Immediately after the presidential campaign of 1912, Woodrow Wilson began hedging on his promise to do something about the financial system. This, of course, was unacceptable to William Jennings Bryan, who had been made Secretary of State in return for his critical support in getting Wilson elected.
Tuesday, April 30, 2013
Monday, April 29, 2013
Why was the Federal Reserve System established? After Andrew Jackson shut down the Second Bank of the United States in the 1830s, the United States lacked a uniform and stable currency. Gold and silver coin did not circulate much outside cities in the East, and there wasn’t enough of it, anyway. Most people made do either with accounts with people and businesses with which they did business, or state bank and private bank banknotes, many of which fluctuated wildly in value, rarely passing at a full dollar-for-dollar.
Friday, April 26, 2013
One thing we’ve noticed from the responses to this blog and to CESJ books and lectures is that few people really understand two institutions basic to any society: private property and money. The problem is that modern economic theory has made these two things so complicated that their very simplicity comes across to some people as some odd, possibly even sinister.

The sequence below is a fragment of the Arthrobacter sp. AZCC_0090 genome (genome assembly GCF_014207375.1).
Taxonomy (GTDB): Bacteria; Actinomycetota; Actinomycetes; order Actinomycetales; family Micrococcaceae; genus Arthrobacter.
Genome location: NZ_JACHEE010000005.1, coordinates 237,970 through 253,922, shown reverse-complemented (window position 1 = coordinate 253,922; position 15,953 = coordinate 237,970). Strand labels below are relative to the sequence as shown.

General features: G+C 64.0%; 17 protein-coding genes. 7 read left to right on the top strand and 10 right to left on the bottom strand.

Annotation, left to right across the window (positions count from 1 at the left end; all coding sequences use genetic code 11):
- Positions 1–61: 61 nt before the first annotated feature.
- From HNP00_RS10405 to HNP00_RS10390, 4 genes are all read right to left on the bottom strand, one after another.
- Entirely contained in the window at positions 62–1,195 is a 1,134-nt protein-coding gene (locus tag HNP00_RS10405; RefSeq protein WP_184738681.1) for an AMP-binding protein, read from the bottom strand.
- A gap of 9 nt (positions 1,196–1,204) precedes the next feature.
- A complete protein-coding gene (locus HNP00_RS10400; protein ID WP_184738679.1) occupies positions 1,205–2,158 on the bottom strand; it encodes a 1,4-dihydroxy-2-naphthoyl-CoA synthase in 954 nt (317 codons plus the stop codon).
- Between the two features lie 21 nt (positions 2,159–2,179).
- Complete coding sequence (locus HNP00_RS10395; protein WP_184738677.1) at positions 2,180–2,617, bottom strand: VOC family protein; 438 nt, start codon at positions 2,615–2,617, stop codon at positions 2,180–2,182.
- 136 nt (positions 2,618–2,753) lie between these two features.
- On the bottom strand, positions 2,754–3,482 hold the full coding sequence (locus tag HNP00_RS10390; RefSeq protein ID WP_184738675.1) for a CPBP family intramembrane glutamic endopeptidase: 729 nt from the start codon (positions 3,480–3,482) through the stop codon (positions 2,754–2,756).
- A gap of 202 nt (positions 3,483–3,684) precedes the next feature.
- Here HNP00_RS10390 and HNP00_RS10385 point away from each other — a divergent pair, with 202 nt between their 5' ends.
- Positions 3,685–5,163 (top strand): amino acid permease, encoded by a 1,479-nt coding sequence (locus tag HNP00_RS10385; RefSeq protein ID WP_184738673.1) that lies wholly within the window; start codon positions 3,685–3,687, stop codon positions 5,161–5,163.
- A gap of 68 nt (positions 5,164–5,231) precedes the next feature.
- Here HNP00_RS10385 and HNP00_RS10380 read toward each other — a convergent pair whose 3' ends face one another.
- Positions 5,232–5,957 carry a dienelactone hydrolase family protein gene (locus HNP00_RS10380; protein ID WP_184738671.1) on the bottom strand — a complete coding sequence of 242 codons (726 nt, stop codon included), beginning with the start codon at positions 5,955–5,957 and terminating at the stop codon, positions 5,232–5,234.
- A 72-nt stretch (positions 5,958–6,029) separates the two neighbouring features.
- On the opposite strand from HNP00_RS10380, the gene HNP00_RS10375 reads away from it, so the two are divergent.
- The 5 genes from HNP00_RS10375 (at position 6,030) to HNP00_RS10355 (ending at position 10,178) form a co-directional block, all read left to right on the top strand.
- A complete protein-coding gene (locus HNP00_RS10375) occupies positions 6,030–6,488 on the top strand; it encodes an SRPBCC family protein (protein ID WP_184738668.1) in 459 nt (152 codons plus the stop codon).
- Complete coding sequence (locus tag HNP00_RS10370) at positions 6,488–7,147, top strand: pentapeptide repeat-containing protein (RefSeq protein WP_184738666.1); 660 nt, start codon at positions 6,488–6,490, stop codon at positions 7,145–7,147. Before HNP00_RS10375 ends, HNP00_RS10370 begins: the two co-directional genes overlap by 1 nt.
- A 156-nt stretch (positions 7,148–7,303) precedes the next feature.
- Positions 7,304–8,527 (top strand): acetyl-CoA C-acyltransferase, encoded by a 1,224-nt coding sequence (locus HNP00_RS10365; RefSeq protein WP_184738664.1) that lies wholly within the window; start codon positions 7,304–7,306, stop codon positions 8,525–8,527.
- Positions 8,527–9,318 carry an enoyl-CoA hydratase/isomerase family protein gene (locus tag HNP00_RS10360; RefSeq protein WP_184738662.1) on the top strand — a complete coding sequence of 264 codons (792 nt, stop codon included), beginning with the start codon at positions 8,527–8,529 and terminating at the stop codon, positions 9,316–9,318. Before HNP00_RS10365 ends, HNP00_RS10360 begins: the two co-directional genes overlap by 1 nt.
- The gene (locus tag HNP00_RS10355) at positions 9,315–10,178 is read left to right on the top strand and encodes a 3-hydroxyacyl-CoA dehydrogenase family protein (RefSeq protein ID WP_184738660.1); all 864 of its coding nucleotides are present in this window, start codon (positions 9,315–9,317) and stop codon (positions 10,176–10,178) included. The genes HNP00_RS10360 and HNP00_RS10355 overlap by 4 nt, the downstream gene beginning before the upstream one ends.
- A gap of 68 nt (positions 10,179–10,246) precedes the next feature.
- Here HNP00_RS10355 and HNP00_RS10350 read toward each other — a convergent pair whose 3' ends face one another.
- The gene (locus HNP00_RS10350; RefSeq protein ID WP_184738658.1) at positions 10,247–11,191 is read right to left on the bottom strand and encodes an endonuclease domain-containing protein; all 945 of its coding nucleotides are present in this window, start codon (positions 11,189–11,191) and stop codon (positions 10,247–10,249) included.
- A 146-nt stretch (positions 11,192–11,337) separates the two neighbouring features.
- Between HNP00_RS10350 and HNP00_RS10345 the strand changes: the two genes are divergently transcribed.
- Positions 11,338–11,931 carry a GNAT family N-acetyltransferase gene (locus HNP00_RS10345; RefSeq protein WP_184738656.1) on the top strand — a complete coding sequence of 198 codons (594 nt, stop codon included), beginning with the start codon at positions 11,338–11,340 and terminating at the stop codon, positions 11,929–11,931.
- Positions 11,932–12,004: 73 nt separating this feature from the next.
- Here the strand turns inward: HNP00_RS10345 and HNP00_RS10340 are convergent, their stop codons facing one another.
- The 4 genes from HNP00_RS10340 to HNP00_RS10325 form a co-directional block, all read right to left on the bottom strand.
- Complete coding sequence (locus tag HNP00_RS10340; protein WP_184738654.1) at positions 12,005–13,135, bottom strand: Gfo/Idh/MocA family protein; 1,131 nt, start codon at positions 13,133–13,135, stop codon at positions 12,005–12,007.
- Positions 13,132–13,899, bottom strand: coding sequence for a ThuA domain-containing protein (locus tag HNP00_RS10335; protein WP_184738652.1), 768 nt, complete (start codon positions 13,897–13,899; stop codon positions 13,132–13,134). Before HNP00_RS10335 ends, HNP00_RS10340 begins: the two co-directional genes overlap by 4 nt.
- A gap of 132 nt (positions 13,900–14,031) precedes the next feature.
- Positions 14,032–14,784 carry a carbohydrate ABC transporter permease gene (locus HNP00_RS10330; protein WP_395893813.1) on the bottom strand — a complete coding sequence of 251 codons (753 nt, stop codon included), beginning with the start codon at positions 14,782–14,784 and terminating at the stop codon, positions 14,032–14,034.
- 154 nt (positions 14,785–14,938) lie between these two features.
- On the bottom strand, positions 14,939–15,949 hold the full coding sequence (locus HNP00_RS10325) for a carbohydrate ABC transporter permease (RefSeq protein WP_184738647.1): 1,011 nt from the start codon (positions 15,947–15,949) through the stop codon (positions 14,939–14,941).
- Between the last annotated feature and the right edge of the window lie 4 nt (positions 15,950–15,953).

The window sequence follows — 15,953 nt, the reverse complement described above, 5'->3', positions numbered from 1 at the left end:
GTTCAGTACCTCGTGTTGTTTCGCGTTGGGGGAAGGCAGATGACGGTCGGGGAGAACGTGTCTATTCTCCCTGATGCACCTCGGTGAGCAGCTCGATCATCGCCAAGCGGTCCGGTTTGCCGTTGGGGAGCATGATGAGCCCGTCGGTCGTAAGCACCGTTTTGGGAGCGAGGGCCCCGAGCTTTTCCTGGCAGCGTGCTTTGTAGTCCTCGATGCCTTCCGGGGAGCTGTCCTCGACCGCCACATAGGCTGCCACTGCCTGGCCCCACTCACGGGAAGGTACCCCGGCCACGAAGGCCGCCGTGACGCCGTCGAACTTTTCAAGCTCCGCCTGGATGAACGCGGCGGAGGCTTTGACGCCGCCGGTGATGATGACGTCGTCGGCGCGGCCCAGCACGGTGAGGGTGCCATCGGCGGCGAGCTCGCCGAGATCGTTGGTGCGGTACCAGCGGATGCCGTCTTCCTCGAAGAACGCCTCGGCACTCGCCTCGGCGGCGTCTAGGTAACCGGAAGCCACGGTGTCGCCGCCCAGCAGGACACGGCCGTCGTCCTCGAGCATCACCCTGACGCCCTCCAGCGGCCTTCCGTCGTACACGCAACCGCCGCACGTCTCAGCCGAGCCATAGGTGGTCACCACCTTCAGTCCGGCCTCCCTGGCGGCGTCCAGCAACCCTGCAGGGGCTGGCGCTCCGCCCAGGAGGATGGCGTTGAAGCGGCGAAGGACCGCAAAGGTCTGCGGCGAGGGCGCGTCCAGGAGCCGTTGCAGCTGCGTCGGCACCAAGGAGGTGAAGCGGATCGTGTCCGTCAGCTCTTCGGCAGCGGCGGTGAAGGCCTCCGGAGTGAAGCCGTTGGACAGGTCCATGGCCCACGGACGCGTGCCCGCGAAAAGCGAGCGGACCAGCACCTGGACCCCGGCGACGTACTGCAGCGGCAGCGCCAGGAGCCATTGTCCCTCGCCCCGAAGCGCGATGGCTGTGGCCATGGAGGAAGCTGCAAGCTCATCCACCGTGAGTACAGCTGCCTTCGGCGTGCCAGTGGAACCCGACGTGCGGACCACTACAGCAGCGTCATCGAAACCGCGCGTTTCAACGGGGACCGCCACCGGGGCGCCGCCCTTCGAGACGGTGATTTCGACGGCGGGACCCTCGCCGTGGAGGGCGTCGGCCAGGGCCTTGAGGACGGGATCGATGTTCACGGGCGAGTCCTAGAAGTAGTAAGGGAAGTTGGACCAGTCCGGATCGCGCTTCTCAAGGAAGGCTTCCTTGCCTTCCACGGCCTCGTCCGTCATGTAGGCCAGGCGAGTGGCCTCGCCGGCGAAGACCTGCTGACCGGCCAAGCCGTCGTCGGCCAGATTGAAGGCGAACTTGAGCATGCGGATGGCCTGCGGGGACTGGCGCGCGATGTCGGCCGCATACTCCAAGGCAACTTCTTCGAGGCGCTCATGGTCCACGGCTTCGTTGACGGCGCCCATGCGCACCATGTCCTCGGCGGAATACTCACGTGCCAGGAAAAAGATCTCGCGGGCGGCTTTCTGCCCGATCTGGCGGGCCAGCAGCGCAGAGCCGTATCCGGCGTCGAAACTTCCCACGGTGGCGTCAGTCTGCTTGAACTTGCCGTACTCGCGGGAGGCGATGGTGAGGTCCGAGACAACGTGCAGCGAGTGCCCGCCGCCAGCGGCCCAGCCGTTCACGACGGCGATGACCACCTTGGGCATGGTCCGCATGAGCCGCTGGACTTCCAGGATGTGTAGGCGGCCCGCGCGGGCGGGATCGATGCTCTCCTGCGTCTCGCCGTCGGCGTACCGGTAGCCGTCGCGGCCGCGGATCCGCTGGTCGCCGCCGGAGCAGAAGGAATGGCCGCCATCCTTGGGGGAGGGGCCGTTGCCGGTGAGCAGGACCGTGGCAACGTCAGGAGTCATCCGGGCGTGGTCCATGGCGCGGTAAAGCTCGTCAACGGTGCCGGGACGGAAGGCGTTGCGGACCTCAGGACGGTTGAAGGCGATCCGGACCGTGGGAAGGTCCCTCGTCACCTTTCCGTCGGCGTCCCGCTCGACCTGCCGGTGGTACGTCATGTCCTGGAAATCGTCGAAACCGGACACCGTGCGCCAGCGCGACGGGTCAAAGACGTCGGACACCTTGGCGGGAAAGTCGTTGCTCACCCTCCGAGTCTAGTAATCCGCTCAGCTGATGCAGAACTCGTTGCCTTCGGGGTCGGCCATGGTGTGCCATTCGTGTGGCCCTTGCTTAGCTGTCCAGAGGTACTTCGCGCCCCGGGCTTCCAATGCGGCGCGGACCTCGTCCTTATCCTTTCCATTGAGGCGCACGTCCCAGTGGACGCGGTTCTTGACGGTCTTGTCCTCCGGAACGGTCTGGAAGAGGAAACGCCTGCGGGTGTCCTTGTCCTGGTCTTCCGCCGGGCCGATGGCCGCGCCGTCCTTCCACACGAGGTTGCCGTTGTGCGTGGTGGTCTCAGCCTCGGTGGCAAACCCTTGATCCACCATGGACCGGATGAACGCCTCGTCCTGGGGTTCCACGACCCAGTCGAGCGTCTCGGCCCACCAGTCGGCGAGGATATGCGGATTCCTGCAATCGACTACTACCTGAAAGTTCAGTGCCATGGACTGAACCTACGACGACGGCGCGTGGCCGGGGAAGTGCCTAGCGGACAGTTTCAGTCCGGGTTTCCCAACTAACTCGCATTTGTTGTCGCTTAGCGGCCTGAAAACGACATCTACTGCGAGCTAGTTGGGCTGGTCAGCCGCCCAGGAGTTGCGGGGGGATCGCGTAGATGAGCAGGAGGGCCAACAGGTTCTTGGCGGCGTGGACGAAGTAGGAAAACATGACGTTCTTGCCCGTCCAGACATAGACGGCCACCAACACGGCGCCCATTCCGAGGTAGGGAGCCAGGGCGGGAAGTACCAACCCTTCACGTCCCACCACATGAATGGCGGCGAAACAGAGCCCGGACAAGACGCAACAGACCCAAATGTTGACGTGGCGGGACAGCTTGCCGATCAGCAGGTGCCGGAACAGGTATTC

Thursday, April 25, 2013
Tomorrow we join the Coalition for Capital Homesteading at their annual demonstration at the Federal Reserve Board of Governors building in Washington, DC. If you’re in the neighborhood, you might consider showing up to see the fun . . . and hear a few speeches, including a very brief one by me that might sound suspiciously like this posting (assuming I can condense it into five minutes or less).
Wednesday, April 24, 2013
The friend’s analysis raises a second problem. Compared to allowing the government to emit bills of credit at all, this is a relatively minor issue.
Tuesday, April 23, 2013
Say’s Law of Markets, based on the fact that the purpose of production is consumption, is applied in the “real bills doctrine.” The real bills doctrine is simply this: that if the present value of private sector bills and notes used as the media of exchange in an economy is equal to the present value of all existing and future marketable goods and services in an economy (i.e., total savings, whether past or future), there will be neither inflation nor deflation, but an elastic, asset-backed money supply sufficient to meet the demands of agriculture, commerce and industry.
Monday, April 22, 2013